Leapin' large

Kenny Anderson once referred to Isaac Curtis as "Jerry Rice before Jerry Rice." Then that must make Lemar Parrish Deion Sanders before Deion Sanders. At the very least, Ed Reed before Ed Reed.

"If Leapin' played today," says former teammate Dave Lapham, "he'd own ESPN in more ways than one."

Lapham played with "Leapin' Lemar" in that velvet wall-to-wall decade before SportsCenter. The hot, high-rolling '70s bounced crazily from Saturday Night Fever to Son of Sam like a punt off Riverfront Astroturf and Parrish, the six-time Pro Bowl cornerback, boogied into the time capsule with long feather hats, longer mink coats, and even longer touchdown runs.

"I've never been back, but I really enjoyed my time in Cincinnati," says Parrish 30 years after the trade. "It was just business and I understand that. The fans were great and I still keep in touch with some of the guys."

![](http://prod.static.bengals.clubs.nfl.com//assets/clubimages/news-articles/team-news/2009/parrish090203.jpg) **Lemar Parrish** (Wireimage photo)

Parrish may understand the June 26, 1978 deal that sent him and defensive end Coy Bacon to the Redskins for the first-round pick that turned out to be running back Charles Alexander.

After all, he was in a contract dispute with Paul and Mike Brown, and the unpredictable Bacon had worn out his welcome. But for the life of him, all 61 years, Parrish can't imagine why he isn't in the Pro Football Hall of Fame.

He's been asked long before he discovered he's on the inaugural Bengals.com Virtual Hall of Fame ballot that was unwrapped this month.

So Leapin' had no problem leaping.

"I must be mistaken because I thought the Hall of Fame was for individuals and not teams," he says. "And we had some great teams in Cincinnati, but I thought the Hall of Fame is for individuals. You can put up my stats against anybody. When I was a little kid, I dreamed about being one of the greatest that ever played."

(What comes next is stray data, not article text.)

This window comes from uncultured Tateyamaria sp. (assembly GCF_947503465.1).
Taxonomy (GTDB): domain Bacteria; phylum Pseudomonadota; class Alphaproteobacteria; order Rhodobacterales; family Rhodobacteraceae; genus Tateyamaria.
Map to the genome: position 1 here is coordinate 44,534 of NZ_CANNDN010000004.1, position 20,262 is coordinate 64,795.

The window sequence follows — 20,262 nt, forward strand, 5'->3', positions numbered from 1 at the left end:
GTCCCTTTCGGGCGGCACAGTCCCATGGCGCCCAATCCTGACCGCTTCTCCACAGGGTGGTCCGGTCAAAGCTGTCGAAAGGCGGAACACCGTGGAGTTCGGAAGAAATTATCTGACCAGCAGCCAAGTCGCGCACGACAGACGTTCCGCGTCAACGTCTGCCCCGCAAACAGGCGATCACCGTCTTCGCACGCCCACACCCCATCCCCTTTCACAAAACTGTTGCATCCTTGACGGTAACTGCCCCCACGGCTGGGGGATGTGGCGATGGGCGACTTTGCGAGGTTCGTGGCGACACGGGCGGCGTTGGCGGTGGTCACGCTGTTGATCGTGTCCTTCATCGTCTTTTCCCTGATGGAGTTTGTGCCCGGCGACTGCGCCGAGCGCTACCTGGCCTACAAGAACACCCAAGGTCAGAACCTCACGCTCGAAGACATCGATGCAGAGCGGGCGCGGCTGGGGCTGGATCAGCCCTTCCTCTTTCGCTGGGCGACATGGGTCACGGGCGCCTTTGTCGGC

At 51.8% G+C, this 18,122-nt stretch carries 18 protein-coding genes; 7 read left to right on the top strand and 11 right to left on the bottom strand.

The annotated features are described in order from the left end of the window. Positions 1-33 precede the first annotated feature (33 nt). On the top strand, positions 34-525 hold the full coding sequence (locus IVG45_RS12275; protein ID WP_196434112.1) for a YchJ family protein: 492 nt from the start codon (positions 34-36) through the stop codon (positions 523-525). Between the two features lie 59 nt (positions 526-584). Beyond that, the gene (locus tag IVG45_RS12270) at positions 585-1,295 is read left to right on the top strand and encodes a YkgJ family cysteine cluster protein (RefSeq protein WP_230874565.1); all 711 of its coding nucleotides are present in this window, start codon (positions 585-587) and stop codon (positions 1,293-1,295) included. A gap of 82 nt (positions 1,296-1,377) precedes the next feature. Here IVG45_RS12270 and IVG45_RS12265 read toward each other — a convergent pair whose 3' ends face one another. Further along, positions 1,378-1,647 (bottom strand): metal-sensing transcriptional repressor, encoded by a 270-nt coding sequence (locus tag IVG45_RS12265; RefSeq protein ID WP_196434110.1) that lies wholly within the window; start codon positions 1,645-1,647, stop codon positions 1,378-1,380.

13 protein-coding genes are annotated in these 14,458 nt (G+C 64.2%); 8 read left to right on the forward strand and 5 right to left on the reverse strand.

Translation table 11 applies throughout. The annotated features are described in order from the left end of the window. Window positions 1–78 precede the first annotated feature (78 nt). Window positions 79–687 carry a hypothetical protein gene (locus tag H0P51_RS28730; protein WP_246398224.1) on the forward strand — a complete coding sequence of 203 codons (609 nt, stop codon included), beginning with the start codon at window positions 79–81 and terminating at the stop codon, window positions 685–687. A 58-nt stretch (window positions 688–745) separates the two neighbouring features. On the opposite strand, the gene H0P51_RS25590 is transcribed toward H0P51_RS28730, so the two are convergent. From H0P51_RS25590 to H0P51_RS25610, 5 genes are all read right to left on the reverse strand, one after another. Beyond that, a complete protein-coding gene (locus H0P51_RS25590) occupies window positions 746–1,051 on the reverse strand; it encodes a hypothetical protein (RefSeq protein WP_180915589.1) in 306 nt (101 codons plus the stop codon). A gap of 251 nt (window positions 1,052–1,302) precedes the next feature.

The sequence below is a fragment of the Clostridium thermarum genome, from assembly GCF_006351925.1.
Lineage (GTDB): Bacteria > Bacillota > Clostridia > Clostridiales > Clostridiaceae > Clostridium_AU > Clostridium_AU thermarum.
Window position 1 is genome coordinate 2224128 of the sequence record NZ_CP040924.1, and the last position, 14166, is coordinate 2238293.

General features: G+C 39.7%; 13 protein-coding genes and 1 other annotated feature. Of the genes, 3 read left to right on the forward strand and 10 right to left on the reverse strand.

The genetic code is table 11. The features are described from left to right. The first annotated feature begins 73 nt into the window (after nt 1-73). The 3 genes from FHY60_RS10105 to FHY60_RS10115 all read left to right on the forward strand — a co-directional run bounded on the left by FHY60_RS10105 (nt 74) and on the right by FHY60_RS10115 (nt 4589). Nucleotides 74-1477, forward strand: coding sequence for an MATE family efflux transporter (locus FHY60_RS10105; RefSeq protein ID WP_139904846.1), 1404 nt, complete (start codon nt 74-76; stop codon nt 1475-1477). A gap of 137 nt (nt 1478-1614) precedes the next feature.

Parrish made the Pro Bowl two more times in Washington, giving him a total of eight in a 13-year career that ended with one season in Buffalo in 1982. Of the 10 pure cornerbacks in the Hall, only Willlie Brown and Mike Haynes went to more with nine Pro Bowls each.

And only Deion with 19 and the recently elected Rod Woodson with 17 have scored more miscellaneous touchdowns than Parrish. Woodson went in the Hall last week and Sanders is next.

Parrish was a one-man RiverFest, exploding for 13 touchdowns in his eight Bengals seasons with four interception returns, four punt returns, three fumble recoveries, a kick return, and a blocked field goal return.

And no one in the NFL has since touched his 1974 club record of 18.8 yards per his 18 punt returns, complete with movie-set clothes made by his St. Louis seamstress.

That was Lapham's rookie year, when for the third and last time Parrish broke two returns for touchdowns in the same game with a 93-yard punt return and a 47-yard fumble return in a 28-17 win over Washington at Riverfront.

OK, Deion for the '90s cable crowd. Ed Reed for the Internet era.

"He was the leading scorer in that game," says Lapham, the long-time Bengals radio analyst. "If there was one punt or kick I needed returned for a touchdown, Leapin' is the guy I would pick. The guy was a scoring machine. He had unbelievable instincts. And he was a flamboyant guy, a big-time dresser."

When Lapham gets to his Bengals.com Virtual Hall of Fame ballot, Parrish is one of his 10 picks as a true game-changer. He knows why Parrish and the cornerback who played next to him, Kenny Riley, aren't enshrined.

"Before cable TV, before ESPN, if you played in a small market and didn't get to a Super Bowl, nobody ever heard of you," Lapham says. "Cincinnati, Kansas City, Buffalo. It just didn't happen. That's the way it was."

With Parrish's luck, even the trade got overshadowed. The Reds' Pete Rose was 12 days into a 44-game hitting streak that rolled right into training camp.

Parrish doesn't believe his post-career problems have anything to do with it. In what he considers more important and demanding than his football career is the victory in his two-year rehab battle with cocaine addiction.

"That should have nothing to do with it; all that happened after I played," Parrish says. "When it was becoming the most important thing in my life, that's when I knew I needed help. But I did it and I was able to move on and help kids."